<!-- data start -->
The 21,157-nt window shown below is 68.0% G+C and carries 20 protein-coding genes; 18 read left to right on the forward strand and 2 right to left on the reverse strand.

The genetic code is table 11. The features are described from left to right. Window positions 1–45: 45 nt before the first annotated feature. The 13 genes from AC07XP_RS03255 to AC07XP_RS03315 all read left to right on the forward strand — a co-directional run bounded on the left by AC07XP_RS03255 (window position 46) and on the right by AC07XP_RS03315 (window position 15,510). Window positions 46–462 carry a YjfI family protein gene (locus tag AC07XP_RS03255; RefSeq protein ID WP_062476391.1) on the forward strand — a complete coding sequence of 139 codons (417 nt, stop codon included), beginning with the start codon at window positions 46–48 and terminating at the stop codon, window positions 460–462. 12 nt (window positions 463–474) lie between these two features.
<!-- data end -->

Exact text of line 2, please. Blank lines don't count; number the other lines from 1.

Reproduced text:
The genetic code is table 11. The features are described from left to right. Window positions 1–45: 45 nt before the first annotated feature. The 13 genes from AC07XP_RS03255 to AC07XP_RS03315 all read left to right on the forward strand — a co-directional run bounded on the left by AC07XP_RS03255 (window position 46) and on the right by AC07XP_RS03315 (window position 15,510). Window positions 46–462 carry a YjfI family protein gene (locus tag AC07XP_RS03255; RefSeq protein ID WP_062476391.1) on the forward strand — a complete coding sequence of 139 codons (417 nt, stop codon included), beginning with the start codon at window positions 46–48 and terminating at the stop codon, window positions 460–462. 12 nt (window positions 463–474) lie between these two features.